Terraforming a Windows Insider Server in Azure

There may be different ways to run the Windows Insider Server Preview builds in Azure. Here's my approach to run a Windows Docker engine with the latest Insider build.

Build the Azure VM

On your local machine clone the packer-windows repo which has a Terraform template to build an Azure VM. The template chooses a V3 machine which is able to run nested VM's.

Create a VM in Azure with Terraform

You need Terraform on your local machine which can be installed with a package manager.


brew install terraform


choco install terraform

Now clone the GitHub repo and go to the template.

git clone https://github.com/StefanScherer/packer-windows
cd packer-windows/nested/terraform

Adjust the variables.tf file with resource group name, account name and password, region and other things. You also need some information for Terraform to create resources in your Azure account. Please read the Azure Provider documentation for details how to obtain these values.

export ARM_CLIENT_ID="uuid"
export ARM_CLIENT_SECRET="uuid"
export ARM_TENANT_ID="uuid"

terraform apply

This command will take some minutes until the VM is up and running. It also runs a provision script to install further tools for you.

RDP into the Packer builder VM

Now log into the Azure VM with a RDP client. This VM has Hyper-V installed as well as Packer and Vagrant, the tools we will use next.

Run Packer and Vagrant in Azure VM

Build the Insider VM

The next step is to build the Windows Insider Server VM. We will use Packer for the task. This produces a Vagrant box file that can be re-used locally on a Windows 10 machine.

Clone the packer-windows repo and run the Packer build with the manually downloaded Insider ISO file.

git clone https://github.com/StefanScherer/packer-windows
cd packer-windows

packer build --only=hyperv-iso --var iso_url=~/Downloads/Windows_InsiderPreview_Server_2_17074.iso windows_server_insider_docker.json

This command will take some minutes as it also downloads the Insider Docker images to have them cached when you start a new VM.

Add the box file so it can be used by Vagrant.

vagrant box add windows_server_insider_docker windows_server_insider_docker_hyperv.box

Boot the Insider VM

Now we're using Vagrant to boot the Insider VM. I'll use my windows-docker-machine Vagrant template which I also use locally on a Mac or Windows 10 laptop.

git clone https://github.com/StefanScherer/windows-docker-machine
cd windows-docker-machine
vagrant plugin install vagrant-reload

vagrant up --provider hyperv insider

This will spin up a VM and creates TLS certificates for the Docker engine running in the Windows Insider Server VM.

You could use it from the Azure VM, but we want to make the nested VM reachable from our laptop.

Now retrieve the IP address of this nested VM to add some port mappings so we can access the nested VM from our local machine.

vagrant ssh-config

Use the IP address shown for the next commands, eg.

netsh interface portproxy add v4tov4 listenport=2376 listenaddress= connectport=2376 connectaddress=
netsh interface portproxy add v4tov4 listenport=9000 listenaddress= connectport=9000 connectaddress=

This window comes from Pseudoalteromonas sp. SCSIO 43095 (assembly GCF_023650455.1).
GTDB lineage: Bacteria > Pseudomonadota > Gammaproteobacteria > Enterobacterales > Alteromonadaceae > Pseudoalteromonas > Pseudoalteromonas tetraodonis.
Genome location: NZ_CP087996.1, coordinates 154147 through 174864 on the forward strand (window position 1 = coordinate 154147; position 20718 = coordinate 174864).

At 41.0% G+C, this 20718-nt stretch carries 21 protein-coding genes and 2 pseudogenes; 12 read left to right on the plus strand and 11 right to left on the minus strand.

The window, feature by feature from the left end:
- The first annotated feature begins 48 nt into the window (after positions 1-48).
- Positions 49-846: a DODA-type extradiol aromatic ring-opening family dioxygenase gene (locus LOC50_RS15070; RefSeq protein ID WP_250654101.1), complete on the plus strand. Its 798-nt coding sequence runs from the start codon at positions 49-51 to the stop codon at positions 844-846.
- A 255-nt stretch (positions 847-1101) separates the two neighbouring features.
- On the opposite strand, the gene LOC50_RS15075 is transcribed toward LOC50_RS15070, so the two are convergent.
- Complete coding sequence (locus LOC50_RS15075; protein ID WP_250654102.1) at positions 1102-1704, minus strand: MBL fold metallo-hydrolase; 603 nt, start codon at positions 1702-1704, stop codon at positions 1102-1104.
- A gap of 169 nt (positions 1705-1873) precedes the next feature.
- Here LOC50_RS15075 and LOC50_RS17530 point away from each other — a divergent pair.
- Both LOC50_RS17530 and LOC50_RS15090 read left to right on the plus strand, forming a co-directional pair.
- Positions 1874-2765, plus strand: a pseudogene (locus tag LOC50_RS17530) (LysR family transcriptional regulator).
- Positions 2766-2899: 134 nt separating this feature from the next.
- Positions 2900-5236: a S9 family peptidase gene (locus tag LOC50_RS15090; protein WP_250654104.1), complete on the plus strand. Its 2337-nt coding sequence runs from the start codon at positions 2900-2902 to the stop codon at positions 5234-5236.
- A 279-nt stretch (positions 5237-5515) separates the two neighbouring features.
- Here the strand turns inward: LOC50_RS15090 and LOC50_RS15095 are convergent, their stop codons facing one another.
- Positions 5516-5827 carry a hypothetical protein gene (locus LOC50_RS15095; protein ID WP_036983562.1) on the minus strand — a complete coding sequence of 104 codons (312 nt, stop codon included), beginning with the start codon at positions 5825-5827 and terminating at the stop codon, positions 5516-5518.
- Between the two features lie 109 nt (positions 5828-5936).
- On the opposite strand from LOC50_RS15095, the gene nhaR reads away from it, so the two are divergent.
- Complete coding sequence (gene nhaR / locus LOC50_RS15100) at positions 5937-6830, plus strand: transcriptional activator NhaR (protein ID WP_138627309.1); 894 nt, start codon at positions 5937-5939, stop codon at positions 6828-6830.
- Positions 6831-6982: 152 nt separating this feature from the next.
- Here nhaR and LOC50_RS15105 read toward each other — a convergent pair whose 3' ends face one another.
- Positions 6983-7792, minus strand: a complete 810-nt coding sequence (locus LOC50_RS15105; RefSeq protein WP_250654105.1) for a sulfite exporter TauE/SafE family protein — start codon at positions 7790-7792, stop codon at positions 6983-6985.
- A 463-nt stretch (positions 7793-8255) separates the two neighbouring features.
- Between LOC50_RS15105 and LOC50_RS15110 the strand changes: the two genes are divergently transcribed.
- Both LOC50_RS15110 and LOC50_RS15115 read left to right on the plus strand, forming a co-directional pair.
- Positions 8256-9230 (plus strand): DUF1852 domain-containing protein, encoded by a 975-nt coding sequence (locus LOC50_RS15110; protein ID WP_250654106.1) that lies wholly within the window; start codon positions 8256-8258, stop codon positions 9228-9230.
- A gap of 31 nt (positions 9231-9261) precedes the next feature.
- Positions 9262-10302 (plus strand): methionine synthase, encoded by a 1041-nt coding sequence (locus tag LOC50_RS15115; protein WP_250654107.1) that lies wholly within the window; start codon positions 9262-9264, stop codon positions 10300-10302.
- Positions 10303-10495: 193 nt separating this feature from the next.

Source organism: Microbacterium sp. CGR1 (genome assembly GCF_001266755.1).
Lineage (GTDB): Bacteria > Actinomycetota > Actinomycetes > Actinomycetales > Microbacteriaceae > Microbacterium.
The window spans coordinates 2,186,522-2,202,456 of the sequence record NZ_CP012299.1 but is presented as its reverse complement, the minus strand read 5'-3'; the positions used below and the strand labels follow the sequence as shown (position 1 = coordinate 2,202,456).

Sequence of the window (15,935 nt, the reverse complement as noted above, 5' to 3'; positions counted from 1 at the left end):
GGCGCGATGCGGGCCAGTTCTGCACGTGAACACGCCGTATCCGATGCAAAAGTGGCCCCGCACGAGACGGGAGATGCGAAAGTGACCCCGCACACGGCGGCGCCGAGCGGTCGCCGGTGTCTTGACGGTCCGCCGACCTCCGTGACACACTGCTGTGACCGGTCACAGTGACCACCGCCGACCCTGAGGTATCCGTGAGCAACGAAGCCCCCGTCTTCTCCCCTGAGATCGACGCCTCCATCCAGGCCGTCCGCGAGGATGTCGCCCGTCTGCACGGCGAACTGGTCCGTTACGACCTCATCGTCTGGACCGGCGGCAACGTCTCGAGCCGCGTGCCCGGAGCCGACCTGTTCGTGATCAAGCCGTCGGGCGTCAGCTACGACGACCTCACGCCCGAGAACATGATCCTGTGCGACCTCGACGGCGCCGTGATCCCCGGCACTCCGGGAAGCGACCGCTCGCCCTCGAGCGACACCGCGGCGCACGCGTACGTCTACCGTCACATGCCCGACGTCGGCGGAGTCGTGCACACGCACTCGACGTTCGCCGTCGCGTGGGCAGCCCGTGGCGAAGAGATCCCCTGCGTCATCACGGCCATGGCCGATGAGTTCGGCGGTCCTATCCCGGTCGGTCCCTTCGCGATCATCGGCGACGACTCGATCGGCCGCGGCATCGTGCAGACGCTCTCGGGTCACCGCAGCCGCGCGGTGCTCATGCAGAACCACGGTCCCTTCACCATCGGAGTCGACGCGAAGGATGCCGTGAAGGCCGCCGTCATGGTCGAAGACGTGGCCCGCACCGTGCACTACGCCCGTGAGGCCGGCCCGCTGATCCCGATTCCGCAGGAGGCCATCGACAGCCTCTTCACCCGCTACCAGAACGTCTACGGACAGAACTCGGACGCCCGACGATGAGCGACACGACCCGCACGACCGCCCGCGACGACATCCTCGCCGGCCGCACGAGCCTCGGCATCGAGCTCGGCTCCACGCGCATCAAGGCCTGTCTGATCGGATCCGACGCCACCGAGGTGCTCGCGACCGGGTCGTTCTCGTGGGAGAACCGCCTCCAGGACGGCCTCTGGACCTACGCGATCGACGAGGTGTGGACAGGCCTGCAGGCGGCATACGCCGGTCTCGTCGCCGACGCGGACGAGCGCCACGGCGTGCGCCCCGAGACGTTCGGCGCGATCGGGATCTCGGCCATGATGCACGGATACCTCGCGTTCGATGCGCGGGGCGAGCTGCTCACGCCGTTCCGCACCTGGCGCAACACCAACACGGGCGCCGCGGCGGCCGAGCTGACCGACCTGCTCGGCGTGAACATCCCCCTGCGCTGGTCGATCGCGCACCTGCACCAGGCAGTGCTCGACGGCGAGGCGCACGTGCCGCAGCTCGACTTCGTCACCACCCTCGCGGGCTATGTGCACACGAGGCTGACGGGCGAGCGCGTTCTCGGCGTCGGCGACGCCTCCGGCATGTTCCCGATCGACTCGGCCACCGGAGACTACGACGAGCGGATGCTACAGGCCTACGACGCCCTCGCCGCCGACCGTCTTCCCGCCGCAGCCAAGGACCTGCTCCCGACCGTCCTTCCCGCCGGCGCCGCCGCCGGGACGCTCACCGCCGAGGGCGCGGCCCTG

netsh interface portproxy add v4tov4 listenport=3390 listenaddress= connectport=3389 connectaddress=

Create Docker TLS for external use

As we want to access this Docker engine from our local laptop we have to re-create the TLS certs with the FQDN of the Azure VM.

RDP to Azure and nested VM

Now RDP into the nested VM through port 3390 from your laptop.

You will see a CMD terminal. Run powershell to enter a PowerShell terminal.

Run the create-machine.ps1 provision script again with the IP address and the FQDN of the Azure VM. Also specify the path of your local home directory (in my case -machineHome /Users/stefan) to make the docker-machine configuration work.

C:\Users\demo\insider-docker-machine\scripts\create-machine.ps1 -machineHome /Users/stefan -machineName az-insider -machineIp -machineFqdn az-insider-01.westeurope.cloudapp.azure.com

Run Docker containers

You can copy the generated TLS certificates from the nested VM through the RDP session back to your home directory in $HOME/.docker/machine/machines folder.


Then you can easily switch the Docker environment variables locally on your


eval $(docker-machine env az-insider)

or Windows:

docker-machine env az-insider | iex

Now you should be able to run Docker commands like

docker images
docker run -it microsoft/nanoserver-insider cmd


We have used a lot of tools to create this setup. If you do this only once it seems to be more step than needed. But keep in mind the Insider builds are shipped regularly so you will do some steps again and again.

To repeat some of these steps tools like Packer and Vagrant can help you go faster building VM's as Docker helps you go faster to ship your apps.

  • Packer helps you repeat building a VM from new ISO.
  • Vagrant helps you repeat booting fresh VMs. Destroy early and often. Rebuild is cheap.
  • Docker helps you repeat creating and running applications.

If you have another approach to run Insider builds in Azure please let me know. I love to hear your story. Please use the comments below if you have questions or want to share your setup.

If you liked this blog post please share it with your friends. You can follow me on Twitter @stefscherer to stay updated with Windows containers.

Stefan Scherer

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